Decorated with banners and posters bearing pictures of candidates for Somaliland’s parliamentary and local council elections, the streets of the capital Hargeisa and the regions were calling for the electorate to cast their votes for the candidates they prefer. Preparations for the Monday May 31, 2021 elections have been going on for months.
“This is a historical election,” some exclaim in informal and formal meetings. That is because the parliament has not changed since 2005, the first parliamentary elections the country held. “The people have been waiting for the parliament to change.”
Somaliland is holding a double election of both parliamentary and local elections for the first time, which is demanding both financially and logistically. However, most of the electoral expenses were covered by the Somaliland government, it was announced.
Three political parties presented 799 candidates for both levels of elections, among whom are 28 female candidates. Somalilanders speak proudly about this feat. And candidates representing the Gaboye minority are part of this years’ elections too.
Kulmiye, the ruling party, Ucid (U’id), and Waddani parties were doing their best to win the hearts and minds of the 1.06 million registered voters. The eligible voting age in Somaliland begins at 15, according to the Sharia law. Some 30,000 poll workers serve these voters in 2,709 polling stations, according to data from the National Electoral Commission (NEC) of Somaliland. More than 45 international observers were also present.
The United Kingdom, the European Union, the Center for Policy Analysis, Peace, Democracy and Human Rights, the Somali Non-State Actors Forum as well as the three parties partnered to the elections, the NEC reported.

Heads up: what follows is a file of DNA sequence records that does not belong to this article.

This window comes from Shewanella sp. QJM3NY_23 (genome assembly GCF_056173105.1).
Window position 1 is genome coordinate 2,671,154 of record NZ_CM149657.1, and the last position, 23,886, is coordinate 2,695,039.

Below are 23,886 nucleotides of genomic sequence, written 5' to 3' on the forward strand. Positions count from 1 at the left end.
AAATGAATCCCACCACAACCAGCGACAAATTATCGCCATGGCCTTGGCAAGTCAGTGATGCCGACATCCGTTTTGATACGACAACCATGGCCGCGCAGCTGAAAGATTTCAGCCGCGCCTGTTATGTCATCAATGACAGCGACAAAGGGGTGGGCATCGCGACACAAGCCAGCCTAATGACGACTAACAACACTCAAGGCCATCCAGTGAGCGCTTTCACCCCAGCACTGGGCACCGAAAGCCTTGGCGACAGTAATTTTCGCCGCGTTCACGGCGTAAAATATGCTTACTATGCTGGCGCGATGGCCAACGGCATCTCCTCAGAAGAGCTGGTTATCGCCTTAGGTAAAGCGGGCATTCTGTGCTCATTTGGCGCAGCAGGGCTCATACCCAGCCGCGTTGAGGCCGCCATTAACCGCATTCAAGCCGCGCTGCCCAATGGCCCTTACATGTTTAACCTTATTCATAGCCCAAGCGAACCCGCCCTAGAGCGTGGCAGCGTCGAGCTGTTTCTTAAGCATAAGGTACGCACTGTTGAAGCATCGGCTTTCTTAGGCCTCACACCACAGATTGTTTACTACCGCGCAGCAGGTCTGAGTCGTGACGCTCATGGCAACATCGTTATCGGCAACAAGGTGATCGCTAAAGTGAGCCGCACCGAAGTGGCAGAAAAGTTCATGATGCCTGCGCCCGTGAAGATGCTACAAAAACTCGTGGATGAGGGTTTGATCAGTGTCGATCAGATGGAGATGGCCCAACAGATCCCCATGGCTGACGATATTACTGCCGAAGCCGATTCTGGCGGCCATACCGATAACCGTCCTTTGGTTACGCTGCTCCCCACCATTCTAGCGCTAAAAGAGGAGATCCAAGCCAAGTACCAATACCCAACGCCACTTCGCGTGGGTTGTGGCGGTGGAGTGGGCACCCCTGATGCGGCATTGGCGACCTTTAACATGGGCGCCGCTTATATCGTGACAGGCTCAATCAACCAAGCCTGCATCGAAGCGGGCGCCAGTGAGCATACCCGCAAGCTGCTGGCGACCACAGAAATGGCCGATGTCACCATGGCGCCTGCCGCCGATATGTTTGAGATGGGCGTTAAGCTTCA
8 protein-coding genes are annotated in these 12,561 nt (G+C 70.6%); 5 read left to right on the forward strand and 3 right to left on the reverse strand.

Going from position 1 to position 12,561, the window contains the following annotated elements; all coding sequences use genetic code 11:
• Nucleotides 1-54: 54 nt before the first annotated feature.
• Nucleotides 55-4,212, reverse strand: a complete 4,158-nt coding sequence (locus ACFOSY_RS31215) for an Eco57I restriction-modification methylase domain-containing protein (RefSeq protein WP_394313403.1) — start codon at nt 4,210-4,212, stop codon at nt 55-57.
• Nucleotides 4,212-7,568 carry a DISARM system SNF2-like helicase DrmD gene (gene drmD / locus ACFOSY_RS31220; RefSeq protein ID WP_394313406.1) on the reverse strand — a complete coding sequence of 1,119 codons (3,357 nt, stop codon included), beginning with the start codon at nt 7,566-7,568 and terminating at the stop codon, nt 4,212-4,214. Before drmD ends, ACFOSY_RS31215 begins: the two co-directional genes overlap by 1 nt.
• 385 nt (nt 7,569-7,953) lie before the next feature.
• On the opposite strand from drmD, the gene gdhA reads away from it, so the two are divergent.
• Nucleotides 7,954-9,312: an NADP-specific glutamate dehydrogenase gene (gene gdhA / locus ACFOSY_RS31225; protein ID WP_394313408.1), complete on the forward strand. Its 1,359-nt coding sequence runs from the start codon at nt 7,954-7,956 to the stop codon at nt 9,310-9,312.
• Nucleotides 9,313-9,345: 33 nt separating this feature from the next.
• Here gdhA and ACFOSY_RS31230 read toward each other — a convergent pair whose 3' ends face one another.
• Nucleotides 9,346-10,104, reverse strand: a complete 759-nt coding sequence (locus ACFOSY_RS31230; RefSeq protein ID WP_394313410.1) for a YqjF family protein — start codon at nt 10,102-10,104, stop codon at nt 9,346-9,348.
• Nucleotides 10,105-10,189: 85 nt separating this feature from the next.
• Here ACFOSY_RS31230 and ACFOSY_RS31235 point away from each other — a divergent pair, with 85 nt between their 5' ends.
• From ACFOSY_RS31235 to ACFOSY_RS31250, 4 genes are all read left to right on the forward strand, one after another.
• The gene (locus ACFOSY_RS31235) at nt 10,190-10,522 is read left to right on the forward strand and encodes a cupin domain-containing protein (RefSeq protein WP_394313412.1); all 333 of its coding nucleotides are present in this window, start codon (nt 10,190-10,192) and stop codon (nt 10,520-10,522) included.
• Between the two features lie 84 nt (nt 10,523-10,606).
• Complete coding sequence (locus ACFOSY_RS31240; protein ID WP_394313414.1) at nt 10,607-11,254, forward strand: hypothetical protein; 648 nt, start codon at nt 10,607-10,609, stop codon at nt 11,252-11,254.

“This morning, I cast my vote in the country’s first combined Parliamentary and Local Council Elections at a polling station in the Civil Service Commission in Hargeisa. Somaliland votes for peace. It is an honor for our people and the Horn of Africa,” President Muse Bihi Abdi tweeted on Monday.
The commotion of his entourage leaving the said polling station on that morning was eye catching as people waved to their President whose vehicle’s window was rolled down so that the people have a clear sight of him.
“All started peacefully. But it is too early to say much more than this,” pointed Ernest Bai Koroma, former President of Sierra Leone who led a team of South Africa’s Brenthurst Foundation observers to Somaliland.
These elections, however, did not come easily. They were postponed repeatedly since 2005. The original plans were to conduct the elections in March, and then August of 2019. But the NEC failed to deliver according to the plan. So, because of pressures from the three parties, it was finally decided for May 31, 2021.
Somaliland held six successful democratic elections, including three Presidential elections (in April 2003, June 2010 and November 2017), one parliamentary election (in September 2005) and two local council elections (in December 2002 and November 2012), according to Center for Policy Analysis, a thinktank based in Somaliland.
The relatively peaceful part of the Horn of Africa, Somaliland hopes to get much more than parliamentary representatives out of this double election; getting recognition from the international community is at the heart of the elections.